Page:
In order to file a bankruptcy case, debtors must prepare and file a “petition” with the bankruptcy court. The petition is signed by the debtors and is submitted with a number of other documents called “schedules”, which list all of the debtors' assets, debts, income, and expenses, as well as other important financial information. The schedules must be completed truthfully and accurately, as they are meant to give the bankruptcy court a very detailed picture of the debtors' finances at the time that the petition is filed. In addition, the debtors must file a certificate showing completion of the credit counseling requirement and any pay stubs that they received within the 60 day period immediately before the bankruptcy filing.
A very important aspect of bankruptcy is the “automatic stay” which generally goes into effect as soon as the bankruptcy petition is filed. This automatic stay prevents creditors from continuing any type of collection efforts or bothering the debtors in any way about money owed to them unless they get special permission from the Bankruptcy Court. This automatic stay includes, with some limitations, the immediate stopping of such things as lawsuits, foreclosures, repossessions, garnishments, collection letters, and harassing phone calls.
The administration of a bankruptcy case is handled by an individual, called a Trustee, who is specifically assigned by the bankruptcy court for that purpose. The duties of the Trustee include verifying the accuracy of the debtors' bankruptcy petition and schedules, determining the debtors' financial circumstances related to their bankruptcy filing, and making sure that the creditors are being treated properly under the law. In addition, the Chapter 7 Trustee is responsible for liquidating the debtors' non‑exempt property (or for disbursing the money received from the debtors in order to retain such property) for the benefit of the creditors.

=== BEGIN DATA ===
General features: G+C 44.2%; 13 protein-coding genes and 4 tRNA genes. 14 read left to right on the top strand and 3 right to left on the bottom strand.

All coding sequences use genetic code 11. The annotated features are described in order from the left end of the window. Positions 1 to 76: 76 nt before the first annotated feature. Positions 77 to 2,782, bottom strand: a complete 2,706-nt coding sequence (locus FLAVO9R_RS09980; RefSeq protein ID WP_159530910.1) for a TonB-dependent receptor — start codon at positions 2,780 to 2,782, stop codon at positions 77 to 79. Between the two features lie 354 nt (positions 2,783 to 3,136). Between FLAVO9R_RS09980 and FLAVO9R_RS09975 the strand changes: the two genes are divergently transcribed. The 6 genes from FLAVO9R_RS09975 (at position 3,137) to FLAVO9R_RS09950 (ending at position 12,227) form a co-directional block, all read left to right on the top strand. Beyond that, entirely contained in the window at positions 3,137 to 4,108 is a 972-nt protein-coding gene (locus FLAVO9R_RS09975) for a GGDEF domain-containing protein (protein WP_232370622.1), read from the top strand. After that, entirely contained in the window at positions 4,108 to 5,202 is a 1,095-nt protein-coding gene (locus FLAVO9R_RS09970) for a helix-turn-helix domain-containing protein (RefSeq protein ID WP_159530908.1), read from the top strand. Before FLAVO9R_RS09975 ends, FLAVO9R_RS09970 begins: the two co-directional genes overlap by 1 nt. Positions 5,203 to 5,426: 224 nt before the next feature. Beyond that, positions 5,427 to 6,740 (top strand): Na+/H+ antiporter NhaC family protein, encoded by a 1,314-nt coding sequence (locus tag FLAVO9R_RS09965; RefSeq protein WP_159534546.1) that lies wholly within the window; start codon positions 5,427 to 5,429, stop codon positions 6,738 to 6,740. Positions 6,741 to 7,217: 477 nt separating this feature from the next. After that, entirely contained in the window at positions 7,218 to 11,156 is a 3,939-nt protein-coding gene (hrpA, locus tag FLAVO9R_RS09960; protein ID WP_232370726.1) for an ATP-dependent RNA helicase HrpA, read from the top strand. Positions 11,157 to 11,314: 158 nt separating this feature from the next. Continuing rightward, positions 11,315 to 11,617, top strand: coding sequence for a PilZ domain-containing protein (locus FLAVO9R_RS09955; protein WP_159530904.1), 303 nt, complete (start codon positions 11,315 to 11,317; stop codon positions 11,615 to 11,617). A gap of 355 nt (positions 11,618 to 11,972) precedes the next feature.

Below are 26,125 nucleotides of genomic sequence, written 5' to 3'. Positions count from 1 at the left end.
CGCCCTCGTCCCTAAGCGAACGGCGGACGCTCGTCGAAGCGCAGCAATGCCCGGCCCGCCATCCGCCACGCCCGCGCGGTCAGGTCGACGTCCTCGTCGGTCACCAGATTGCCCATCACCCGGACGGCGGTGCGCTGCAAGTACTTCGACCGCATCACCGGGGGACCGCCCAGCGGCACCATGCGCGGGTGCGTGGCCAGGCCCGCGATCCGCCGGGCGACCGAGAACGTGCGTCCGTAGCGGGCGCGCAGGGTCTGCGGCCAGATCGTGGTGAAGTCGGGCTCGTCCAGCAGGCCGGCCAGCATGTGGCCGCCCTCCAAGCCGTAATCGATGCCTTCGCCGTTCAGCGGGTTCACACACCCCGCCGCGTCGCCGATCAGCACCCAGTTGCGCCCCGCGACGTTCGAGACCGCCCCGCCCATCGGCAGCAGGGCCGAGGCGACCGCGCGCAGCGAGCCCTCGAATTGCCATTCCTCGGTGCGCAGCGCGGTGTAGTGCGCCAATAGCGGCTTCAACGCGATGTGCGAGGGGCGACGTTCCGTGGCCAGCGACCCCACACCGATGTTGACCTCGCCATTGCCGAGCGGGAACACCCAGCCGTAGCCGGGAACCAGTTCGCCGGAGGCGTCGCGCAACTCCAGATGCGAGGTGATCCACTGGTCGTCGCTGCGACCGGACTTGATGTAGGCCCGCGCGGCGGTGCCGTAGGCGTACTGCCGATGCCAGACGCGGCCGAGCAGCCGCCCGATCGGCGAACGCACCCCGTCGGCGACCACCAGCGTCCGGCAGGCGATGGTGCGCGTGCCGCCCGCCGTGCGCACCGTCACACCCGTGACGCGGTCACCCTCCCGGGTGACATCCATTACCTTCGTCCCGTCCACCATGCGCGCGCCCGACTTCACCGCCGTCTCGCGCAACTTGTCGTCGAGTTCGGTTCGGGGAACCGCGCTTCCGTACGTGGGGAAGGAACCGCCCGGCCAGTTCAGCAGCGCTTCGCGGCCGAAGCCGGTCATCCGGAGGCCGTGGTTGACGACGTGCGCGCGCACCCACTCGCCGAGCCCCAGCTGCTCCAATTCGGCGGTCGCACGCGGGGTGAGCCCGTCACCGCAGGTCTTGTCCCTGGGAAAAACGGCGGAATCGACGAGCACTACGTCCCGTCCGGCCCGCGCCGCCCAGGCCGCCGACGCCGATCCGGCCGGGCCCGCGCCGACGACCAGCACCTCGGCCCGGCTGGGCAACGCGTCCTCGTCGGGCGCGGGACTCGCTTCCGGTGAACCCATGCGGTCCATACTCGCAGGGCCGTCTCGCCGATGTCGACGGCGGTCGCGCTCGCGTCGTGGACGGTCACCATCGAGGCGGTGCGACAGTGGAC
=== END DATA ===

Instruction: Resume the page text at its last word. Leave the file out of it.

The Trustee and the creditors have the opportunity to ask the debtors about their assets, finances and circumstances surrounding their accumulation of debt. This occurs at a brief Meeting of Creditors, which usually takes place about four to six weeks after the petition is filed. There is no judge at the creditor's meeting; instead the Trustee runs the meeting by asking the debtors questions and then allowing creditors who appear to ask a few questions of their own. All debtors are required to be present at this meeting (if a husband and wife have filed jointly, they must both be present), provide proof of their identity (typically a driver's license and social security card), and must cooperate by providing all information, records and/or documents that the Trustee may request.
Within 60 days after the creditors meeting in a Chapter 7 case, all debtors are required to take an educational course intended to help them better manage their future finances so as to avoid the circumstances that led to the bankruptcy filing. It is important to note that, if this requirement is not fulfilled, then a discharge will not be entered in the debtors' case (see Entry of the Discharge, below).
In a Chapter 7 bankruptcy, the debtors will typically receive their discharge just over 60 days after the date of the Meeting of Creditors. Although there are circumstances that could delay or even prevent the debtor from receiving a discharge in a bankruptcy case, these are usually limited to situations where the debtor has proven to be uncooperative with the bankruptcy Trustee or has perpetrated some type of fraud or deception.